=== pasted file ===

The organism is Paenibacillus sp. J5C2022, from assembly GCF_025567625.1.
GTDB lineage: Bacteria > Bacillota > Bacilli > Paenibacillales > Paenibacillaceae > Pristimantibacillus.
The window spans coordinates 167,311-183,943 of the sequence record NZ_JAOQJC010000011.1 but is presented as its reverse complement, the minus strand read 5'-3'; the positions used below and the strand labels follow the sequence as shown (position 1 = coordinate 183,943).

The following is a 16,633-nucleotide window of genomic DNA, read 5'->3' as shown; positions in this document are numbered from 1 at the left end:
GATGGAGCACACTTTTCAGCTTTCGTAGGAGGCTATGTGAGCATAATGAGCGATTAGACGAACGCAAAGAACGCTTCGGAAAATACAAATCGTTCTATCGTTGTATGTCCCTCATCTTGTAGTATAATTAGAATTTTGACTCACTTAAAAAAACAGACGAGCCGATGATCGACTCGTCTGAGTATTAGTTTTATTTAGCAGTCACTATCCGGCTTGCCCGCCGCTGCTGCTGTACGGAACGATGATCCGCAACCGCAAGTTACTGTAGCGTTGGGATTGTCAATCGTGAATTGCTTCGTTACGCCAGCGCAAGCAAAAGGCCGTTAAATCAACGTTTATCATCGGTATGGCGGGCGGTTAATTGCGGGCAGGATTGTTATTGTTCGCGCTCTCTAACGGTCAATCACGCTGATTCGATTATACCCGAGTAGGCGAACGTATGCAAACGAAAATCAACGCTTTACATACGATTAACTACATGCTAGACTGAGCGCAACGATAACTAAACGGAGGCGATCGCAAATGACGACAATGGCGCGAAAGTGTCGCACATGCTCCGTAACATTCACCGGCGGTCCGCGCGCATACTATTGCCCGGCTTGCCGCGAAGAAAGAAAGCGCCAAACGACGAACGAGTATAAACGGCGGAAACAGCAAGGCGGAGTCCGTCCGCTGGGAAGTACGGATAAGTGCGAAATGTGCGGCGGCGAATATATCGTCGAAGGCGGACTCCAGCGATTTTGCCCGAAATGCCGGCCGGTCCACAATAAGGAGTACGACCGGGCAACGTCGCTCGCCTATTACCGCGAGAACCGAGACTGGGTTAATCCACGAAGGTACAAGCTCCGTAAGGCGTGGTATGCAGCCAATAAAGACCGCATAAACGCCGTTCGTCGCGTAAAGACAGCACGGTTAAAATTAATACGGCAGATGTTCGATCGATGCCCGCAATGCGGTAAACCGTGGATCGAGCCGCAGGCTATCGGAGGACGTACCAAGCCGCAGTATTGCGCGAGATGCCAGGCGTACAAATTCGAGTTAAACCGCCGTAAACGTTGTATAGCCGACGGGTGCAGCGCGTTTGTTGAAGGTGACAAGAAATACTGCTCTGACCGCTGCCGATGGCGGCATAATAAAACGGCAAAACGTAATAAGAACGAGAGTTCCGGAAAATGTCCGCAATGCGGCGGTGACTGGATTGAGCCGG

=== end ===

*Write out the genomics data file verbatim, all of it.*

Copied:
The organism is Paenibacillus sp. J5C2022, from assembly GCF_025567625.1.
GTDB lineage: Bacteria > Bacillota > Bacilli > Paenibacillales > Paenibacillaceae > Pristimantibacillus.
The window spans coordinates 167,311-183,943 of the sequence record NZ_JAOQJC010000011.1 but is presented as its reverse complement, the minus strand read 5'-3'; the positions used below and the strand labels follow the sequence as shown (position 1 = coordinate 183,943).

The following is a 16,633-nucleotide window of genomic DNA, read 5'->3' as shown; positions in this document are numbered from 1 at the left end:
GATGGAGCACACTTTTCAGCTTTCGTAGGAGGCTATGTGAGCATAATGAGCGATTAGACGAACGCAAAGAACGCTTCGGAAAATACAAATCGTTCTATCGTTGTATGTCCCTCATCTTGTAGTATAATTAGAATTTTGACTCACTTAAAAAAACAGACGAGCCGATGATCGACTCGTCTGAGTATTAGTTTTATTTAGCAGTCACTATCCGGCTTGCCCGCCGCTGCTGCTGTACGGAACGATGATCCGCAACCGCAAGTTACTGTAGCGTTGGGATTGTCAATCGTGAATTGCTTCGTTACGCCAGCGCAAGCAAAAGGCCGTTAAATCAACGTTTATCATCGGTATGGCGGGCGGTTAATTGCGGGCAGGATTGTTATTGTTCGCGCTCTCTAACGGTCAATCACGCTGATTCGATTATACCCGAGTAGGCGAACGTATGCAAACGAAAATCAACGCTTTACATACGATTAACTACATGCTAGACTGAGCGCAACGATAACTAAACGGAGGCGATCGCAAATGACGACAATGGCGCGAAAGTGTCGCACATGCTCCGTAACATTCACCGGCGGTCCGCGCGCATACTATTGCCCGGCTTGCCGCGAAGAAAGAAAGCGCCAAACGACGAACGAGTATAAACGGCGGAAACAGCAAGGCGGAGTCCGTCCGCTGGGAAGTACGGATAAGTGCGAAATGTGCGGCGGCGAATATATCGTCGAAGGCGGACTCCAGCGATTTTGCCCGAAATGCCGGCCGGTCCACAATAAGGAGTACGACCGGGCAACGTCGCTCGCCTATTACCGCGAGAACCGAGACTGGGTTAATCCACGAAGGTACAAGCTCCGTAAGGCGTGGTATGCAGCCAATAAAGACCGCATAAACGCCGTTCGTCGCGTAAAGACAGCACGGTTAAAATTAATACGGCAGATGTTCGATCGATGCCCGCAATGCGGTAAACCGTGGATCGAGCCGCAGGCTATCGGAGGACGTACCAAGCCGCAGTATTGCGCGAGATGCCAGGCGTACAAATTCGAGTTAAACCGCCGTAAACGTTGTATAGCCGACGGGTGCAGCGCGTTTGTTGAAGGTGACAAGAAATACTGCTCTGACCGCTGCCGATGGCGGCATAATAAAACGGCAAAACGTAATAAGAACGAGAGTTCCGGAAAATGTCCGCAATGCGGCGGTGACTGGATTGAGCCGG